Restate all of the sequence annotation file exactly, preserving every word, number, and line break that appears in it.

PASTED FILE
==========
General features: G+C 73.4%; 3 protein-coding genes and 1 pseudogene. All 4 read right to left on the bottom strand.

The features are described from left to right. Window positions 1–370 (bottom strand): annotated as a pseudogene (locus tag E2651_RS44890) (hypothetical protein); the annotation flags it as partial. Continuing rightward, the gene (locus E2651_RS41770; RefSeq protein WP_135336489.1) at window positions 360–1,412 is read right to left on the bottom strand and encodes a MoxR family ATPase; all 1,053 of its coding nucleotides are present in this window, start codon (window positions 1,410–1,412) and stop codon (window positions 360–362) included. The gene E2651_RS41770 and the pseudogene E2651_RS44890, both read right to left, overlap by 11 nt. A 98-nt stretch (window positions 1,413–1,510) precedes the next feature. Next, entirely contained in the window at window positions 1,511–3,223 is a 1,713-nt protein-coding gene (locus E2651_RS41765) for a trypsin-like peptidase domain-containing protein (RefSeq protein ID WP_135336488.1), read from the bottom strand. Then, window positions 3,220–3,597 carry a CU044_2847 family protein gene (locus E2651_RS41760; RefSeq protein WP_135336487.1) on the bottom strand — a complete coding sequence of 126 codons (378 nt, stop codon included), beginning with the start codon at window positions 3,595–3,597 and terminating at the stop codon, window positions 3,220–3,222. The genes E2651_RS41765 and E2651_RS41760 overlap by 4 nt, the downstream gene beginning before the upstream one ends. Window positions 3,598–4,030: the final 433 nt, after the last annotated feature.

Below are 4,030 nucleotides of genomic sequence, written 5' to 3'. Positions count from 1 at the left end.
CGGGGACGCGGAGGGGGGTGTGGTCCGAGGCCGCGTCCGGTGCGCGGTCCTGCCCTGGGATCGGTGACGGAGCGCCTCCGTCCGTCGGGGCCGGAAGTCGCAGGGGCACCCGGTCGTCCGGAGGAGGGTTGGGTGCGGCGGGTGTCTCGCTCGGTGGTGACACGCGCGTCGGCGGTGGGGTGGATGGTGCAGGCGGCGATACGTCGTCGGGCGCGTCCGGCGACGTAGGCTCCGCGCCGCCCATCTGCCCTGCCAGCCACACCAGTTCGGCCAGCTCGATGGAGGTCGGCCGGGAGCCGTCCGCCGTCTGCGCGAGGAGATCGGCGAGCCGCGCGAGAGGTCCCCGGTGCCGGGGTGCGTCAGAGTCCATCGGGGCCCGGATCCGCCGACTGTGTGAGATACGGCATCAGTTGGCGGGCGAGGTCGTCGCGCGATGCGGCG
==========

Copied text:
General features: G+C 73.4%; 3 protein-coding genes and 1 pseudogene. All 4 read right to left on the bottom strand.

The features are described from left to right. Window positions 1–370 (bottom strand): annotated as a pseudogene (locus tag E2651_RS44890) (hypothetical protein); the annotation flags it as partial. Continuing rightward, the gene (locus E2651_RS41770; RefSeq protein WP_135336489.1) at window positions 360–1,412 is read right to left on the bottom strand and encodes a MoxR family ATPase; all 1,053 of its coding nucleotides are present in this window, start codon (window positions 1,410–1,412) and stop codon (window positions 360–362) included. The gene E2651_RS41770 and the pseudogene E2651_RS44890, both read right to left, overlap by 11 nt. A 98-nt stretch (window positions 1,413–1,510) precedes the next feature. Next, entirely contained in the window at window positions 1,511–3,223 is a 1,713-nt protein-coding gene (locus E2651_RS41765) for a trypsin-like peptidase domain-containing protein (RefSeq protein ID WP_135336488.1), read from the bottom strand. Then, window positions 3,220–3,597 carry a CU044_2847 family protein gene (locus E2651_RS41760; RefSeq protein WP_135336487.1) on the bottom strand — a complete coding sequence of 126 codons (378 nt, stop codon included), beginning with the start codon at window positions 3,595–3,597 and terminating at the stop codon, window positions 3,220–3,222. The genes E2651_RS41765 and E2651_RS41760 overlap by 4 nt, the downstream gene beginning before the upstream one ends. Window positions 3,598–4,030: the final 433 nt, after the last annotated feature.

Below are 4,030 nucleotides of genomic sequence, written 5' to 3'. Positions count from 1 at the left end.
CGGGGACGCGGAGGGGGGTGTGGTCCGAGGCCGCGTCCGGTGCGCGGTCCTGCCCTGGGATCGGTGACGGAGCGCCTCCGTCCGTCGGGGCCGGAAGTCGCAGGGGCACCCGGTCGTCCGGAGGAGGGTTGGGTGCGGCGGGTGTCTCGCTCGGTGGTGACACGCGCGTCGGCGGTGGGGTGGATGGTGCAGGCGGCGATACGTCGTCGGGCGCGTCCGGCGACGTAGGCTCCGCGCCGCCCATCTGCCCTGCCAGCCACACCAGTTCGGCCAGCTCGATGGAGGTCGGCCGGGAGCCGTCCGCCGTCTGCGCGAGGAGATCGGCGAGCCGCGCGAGAGGTCCCCGGTGCCGGGGTGCGTCAGAGTCCATCGGGGCCCGGATCCGCCGACTGTGTGAGATACGGCATCAGTTGGCGGGCGAGGTCGTCGCGCGATGCGGCG